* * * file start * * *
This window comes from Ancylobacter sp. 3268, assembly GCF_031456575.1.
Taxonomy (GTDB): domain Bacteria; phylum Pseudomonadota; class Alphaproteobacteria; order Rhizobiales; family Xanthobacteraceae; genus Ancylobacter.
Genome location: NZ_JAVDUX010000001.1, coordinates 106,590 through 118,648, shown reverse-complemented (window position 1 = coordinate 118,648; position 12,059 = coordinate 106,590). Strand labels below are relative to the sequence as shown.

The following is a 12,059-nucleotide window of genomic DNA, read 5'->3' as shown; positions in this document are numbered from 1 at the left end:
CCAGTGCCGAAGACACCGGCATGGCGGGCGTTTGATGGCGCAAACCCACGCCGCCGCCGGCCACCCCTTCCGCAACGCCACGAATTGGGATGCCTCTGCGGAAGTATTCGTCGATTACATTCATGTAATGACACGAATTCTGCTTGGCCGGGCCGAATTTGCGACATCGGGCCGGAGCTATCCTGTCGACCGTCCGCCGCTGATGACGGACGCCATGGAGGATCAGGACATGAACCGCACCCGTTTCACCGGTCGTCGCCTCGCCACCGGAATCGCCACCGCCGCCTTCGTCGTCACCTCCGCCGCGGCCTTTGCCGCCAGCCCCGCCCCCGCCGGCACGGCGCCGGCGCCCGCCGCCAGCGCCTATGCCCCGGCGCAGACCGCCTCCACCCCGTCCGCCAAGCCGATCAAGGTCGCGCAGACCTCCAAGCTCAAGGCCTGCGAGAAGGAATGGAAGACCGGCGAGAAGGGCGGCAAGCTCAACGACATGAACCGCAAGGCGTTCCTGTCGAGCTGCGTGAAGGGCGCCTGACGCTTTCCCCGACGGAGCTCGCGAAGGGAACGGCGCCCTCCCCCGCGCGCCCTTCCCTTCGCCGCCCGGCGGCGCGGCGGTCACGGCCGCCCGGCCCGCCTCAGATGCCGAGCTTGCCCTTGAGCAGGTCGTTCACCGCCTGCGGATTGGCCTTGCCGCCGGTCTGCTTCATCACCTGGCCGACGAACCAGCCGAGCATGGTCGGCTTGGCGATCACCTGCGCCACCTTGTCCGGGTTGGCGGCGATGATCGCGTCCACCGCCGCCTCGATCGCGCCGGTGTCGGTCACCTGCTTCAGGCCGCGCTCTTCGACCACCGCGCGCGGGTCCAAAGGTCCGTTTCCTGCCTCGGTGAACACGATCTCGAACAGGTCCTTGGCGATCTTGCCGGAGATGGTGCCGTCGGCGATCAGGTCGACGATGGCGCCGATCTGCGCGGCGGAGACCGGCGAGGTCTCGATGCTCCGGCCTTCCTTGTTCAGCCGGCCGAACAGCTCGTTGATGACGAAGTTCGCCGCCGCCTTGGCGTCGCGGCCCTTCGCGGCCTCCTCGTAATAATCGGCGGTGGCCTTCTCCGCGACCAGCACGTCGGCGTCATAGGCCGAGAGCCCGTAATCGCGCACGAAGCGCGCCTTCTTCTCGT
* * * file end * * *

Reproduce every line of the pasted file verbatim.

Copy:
This window comes from Ancylobacter sp. 3268, assembly GCF_031456575.1.
Taxonomy (GTDB): domain Bacteria; phylum Pseudomonadota; class Alphaproteobacteria; order Rhizobiales; family Xanthobacteraceae; genus Ancylobacter.
Genome location: NZ_JAVDUX010000001.1, coordinates 106,590 through 118,648, shown reverse-complemented (window position 1 = coordinate 118,648; position 12,059 = coordinate 106,590). Strand labels below are relative to the sequence as shown.

The following is a 12,059-nucleotide window of genomic DNA, read 5'->3' as shown; positions in this document are numbered from 1 at the left end:
CCAGTGCCGAAGACACCGGCATGGCGGGCGTTTGATGGCGCAAACCCACGCCGCCGCCGGCCACCCCTTCCGCAACGCCACGAATTGGGATGCCTCTGCGGAAGTATTCGTCGATTACATTCATGTAATGACACGAATTCTGCTTGGCCGGGCCGAATTTGCGACATCGGGCCGGAGCTATCCTGTCGACCGTCCGCCGCTGATGACGGACGCCATGGAGGATCAGGACATGAACCGCACCCGTTTCACCGGTCGTCGCCTCGCCACCGGAATCGCCACCGCCGCCTTCGTCGTCACCTCCGCCGCGGCCTTTGCCGCCAGCCCCGCCCCCGCCGGCACGGCGCCGGCGCCCGCCGCCAGCGCCTATGCCCCGGCGCAGACCGCCTCCACCCCGTCCGCCAAGCCGATCAAGGTCGCGCAGACCTCCAAGCTCAAGGCCTGCGAGAAGGAATGGAAGACCGGCGAGAAGGGCGGCAAGCTCAACGACATGAACCGCAAGGCGTTCCTGTCGAGCTGCGTGAAGGGCGCCTGACGCTTTCCCCGACGGAGCTCGCGAAGGGAACGGCGCCCTCCCCCGCGCGCCCTTCCCTTCGCCGCCCGGCGGCGCGGCGGTCACGGCCGCCCGGCCCGCCTCAGATGCCGAGCTTGCCCTTGAGCAGGTCGTTCACCGCCTGCGGATTGGCCTTGCCGCCGGTCTGCTTCATCACCTGGCCGACGAACCAGCCGAGCATGGTCGGCTTGGCGATCACCTGCGCCACCTTGTCCGGGTTGGCGGCGATGATCGCGTCCACCGCCGCCTCGATCGCGCCGGTGTCGGTCACCTGCTTCAGGCCGCGCTCTTCGACCACCGCGCGCGGGTCCAAAGGTCCGTTTCCTGCCTCGGTGAACACGATCTCGAACAGGTCCTTGGCGATCTTGCCGGAGATGGTGCCGTCGGCGATCAGGTCGACGATGGCGCCGATCTGCGCGGCGGAGACCGGCGAGGTCTCGATGCTCCGGCCTTCCTTGTTCAGCCGGCCGAACAGCTCGTTGATGACGAAGTTCGCCGCCGCCTTGGCGTCGCGGCCCTTCGCGGCCTCCTCGTAATAATCGGCGGTGGCCTTCTCCGCGACCAGCACGTCGGCGTCATAGGCCGAGAGCCCGTAATCGCGCACGAAGCGCGCCTTCTTCTCGT